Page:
- an ordinary in the form of a broad horizontal band across the middle of an escutcheon.
Origin of fess1
1350–1400; Middle English fesse < Anglo-French ≪ Latin fascia fascia
[fes or fes-er]
- a teacher.
Origin of fess3
shortening of professor
Dictionary.com Unabridged Based on the Random House Unabridged Dictionary, © Random House, Inc. 2018
Examples from the Web for fesses
The shields are all argent, the fesses azure, and the roundels, gules.The Curiosities of Heraldry
Mark Antony Lower
When two or three fesses are borne they are commonly called Bars.
The effect is striking, and the bold colouring of fesses and chevrons lightens the sombre tone of the mahogany cases.The Book-Hunter at Home
P. B. M. Allan
- (intr foll by up) informal, mainly US to make a confession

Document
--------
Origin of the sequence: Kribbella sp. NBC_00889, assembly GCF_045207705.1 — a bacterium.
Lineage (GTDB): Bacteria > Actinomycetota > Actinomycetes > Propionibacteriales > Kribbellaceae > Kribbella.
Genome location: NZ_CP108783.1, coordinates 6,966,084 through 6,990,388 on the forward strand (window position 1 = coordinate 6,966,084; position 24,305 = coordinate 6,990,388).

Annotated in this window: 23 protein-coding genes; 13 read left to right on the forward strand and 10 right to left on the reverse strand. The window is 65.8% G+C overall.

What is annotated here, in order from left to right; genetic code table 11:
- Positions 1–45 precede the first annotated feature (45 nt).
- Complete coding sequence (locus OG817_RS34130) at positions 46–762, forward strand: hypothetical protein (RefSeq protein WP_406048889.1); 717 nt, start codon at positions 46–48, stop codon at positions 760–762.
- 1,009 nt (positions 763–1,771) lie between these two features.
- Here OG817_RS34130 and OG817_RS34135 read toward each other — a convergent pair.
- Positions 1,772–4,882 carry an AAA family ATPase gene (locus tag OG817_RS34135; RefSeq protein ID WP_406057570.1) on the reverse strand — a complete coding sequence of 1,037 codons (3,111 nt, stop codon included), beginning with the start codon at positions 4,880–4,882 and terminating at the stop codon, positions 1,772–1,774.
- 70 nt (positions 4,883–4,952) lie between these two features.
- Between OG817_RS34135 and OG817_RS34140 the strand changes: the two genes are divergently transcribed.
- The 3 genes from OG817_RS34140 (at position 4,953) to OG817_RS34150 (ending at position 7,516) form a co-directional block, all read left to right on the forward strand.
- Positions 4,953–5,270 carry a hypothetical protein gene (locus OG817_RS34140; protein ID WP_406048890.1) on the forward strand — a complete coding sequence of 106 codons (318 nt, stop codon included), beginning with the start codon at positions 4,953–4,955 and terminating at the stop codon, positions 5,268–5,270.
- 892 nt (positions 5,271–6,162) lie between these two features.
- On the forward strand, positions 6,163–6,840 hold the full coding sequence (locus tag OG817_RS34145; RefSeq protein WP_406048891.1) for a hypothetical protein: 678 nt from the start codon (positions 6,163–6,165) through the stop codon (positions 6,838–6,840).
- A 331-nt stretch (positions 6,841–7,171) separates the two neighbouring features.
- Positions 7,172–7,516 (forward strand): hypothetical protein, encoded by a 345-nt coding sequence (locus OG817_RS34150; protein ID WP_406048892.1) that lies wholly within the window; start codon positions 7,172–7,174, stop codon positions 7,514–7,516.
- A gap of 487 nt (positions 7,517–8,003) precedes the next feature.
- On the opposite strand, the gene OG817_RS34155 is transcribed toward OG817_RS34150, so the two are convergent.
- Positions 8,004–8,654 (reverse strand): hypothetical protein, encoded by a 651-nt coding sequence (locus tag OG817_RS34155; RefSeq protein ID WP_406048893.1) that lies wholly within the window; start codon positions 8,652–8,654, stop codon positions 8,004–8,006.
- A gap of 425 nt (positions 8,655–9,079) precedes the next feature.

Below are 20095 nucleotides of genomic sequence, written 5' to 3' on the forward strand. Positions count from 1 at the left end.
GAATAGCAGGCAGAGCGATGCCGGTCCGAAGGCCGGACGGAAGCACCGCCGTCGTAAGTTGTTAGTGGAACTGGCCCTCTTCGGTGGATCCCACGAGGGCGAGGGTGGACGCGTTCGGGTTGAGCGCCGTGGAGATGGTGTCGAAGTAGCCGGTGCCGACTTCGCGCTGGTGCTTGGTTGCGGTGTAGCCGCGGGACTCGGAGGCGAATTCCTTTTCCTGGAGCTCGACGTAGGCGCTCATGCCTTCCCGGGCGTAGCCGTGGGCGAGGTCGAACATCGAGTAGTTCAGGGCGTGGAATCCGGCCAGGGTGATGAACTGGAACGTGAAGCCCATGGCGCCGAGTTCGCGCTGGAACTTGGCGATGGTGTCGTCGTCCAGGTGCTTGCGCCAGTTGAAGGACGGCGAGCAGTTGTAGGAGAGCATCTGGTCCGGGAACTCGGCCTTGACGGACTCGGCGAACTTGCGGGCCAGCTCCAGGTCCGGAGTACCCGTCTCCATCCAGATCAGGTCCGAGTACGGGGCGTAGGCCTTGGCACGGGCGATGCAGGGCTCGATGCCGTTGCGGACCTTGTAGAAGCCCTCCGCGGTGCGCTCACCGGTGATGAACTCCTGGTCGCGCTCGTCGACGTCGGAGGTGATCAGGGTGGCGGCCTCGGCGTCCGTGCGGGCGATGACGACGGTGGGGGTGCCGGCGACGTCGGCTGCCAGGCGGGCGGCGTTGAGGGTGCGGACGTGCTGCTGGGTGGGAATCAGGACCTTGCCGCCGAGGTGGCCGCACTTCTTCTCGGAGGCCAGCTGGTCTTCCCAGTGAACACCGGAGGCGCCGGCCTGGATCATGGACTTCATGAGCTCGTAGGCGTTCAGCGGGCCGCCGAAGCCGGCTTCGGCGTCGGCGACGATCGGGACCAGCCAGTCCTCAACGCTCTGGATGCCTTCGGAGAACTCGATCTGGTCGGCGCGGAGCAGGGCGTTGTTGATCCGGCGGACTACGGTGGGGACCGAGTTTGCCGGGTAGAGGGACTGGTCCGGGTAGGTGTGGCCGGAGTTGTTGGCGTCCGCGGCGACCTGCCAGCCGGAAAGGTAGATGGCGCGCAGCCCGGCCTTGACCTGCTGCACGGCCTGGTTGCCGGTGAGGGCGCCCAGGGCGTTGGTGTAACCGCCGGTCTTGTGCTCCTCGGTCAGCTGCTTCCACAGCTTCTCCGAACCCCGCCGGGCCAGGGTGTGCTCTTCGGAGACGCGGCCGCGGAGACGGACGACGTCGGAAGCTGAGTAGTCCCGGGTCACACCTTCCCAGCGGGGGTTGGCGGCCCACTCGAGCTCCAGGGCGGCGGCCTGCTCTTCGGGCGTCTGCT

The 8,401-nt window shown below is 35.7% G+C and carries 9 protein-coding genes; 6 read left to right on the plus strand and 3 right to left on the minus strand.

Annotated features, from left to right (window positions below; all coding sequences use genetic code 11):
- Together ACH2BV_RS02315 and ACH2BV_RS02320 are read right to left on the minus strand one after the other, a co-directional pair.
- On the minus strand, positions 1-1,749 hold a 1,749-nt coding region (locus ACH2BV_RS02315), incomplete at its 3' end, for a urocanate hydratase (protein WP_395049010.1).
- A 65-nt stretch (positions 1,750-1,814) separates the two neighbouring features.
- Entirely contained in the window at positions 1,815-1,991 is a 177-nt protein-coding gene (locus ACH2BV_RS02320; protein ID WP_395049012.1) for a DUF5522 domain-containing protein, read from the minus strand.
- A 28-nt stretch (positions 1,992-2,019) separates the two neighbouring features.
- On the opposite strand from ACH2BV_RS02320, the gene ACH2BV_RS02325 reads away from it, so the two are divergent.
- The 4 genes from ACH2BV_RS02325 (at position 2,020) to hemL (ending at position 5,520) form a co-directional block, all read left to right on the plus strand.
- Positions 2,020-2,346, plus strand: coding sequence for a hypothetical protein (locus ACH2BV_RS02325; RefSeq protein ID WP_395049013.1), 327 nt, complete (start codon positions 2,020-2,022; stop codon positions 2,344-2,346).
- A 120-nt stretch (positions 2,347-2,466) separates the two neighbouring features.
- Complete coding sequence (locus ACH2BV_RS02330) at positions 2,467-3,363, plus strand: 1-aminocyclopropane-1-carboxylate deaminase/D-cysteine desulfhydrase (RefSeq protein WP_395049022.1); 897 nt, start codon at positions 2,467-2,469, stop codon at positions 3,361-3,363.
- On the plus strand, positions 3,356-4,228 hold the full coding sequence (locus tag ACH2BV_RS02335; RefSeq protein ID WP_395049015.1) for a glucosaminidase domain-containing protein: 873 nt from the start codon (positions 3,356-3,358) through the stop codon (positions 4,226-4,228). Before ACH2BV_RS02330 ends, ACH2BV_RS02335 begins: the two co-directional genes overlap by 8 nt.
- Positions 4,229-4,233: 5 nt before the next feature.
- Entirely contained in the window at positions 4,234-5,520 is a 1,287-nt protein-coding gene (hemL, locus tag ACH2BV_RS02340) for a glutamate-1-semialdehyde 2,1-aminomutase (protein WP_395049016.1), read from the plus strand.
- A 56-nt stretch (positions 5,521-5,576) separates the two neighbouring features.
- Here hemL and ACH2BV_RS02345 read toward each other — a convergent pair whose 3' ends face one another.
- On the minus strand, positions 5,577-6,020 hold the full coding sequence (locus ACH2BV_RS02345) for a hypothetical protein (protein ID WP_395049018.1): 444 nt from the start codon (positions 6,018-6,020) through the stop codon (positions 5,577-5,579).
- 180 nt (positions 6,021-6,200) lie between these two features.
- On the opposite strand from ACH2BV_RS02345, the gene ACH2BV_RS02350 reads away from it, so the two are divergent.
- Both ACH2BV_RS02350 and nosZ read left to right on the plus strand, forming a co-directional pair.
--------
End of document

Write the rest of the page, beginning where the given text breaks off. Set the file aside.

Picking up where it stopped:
C19: shortened from confess
Collins English Dictionary - Complete & Unabridged 2012 Digital Edition © William Collins Sons & Co. Ltd. 1979, 1986 © HarperCollins Publishers 1998, 2000, 2003, 2005, 2006, 2007, 2009, 2012
Word Origin and History for fesses
shortened form of confess, attested by 1840, American English. Related: Fessed; fesses; fessing.
"white horizontal band across an escutcheon," late 15c., from Old French faisce, from Latin fascia (see fasces).
Online Etymology Dictionary, © 2010 Douglas Harper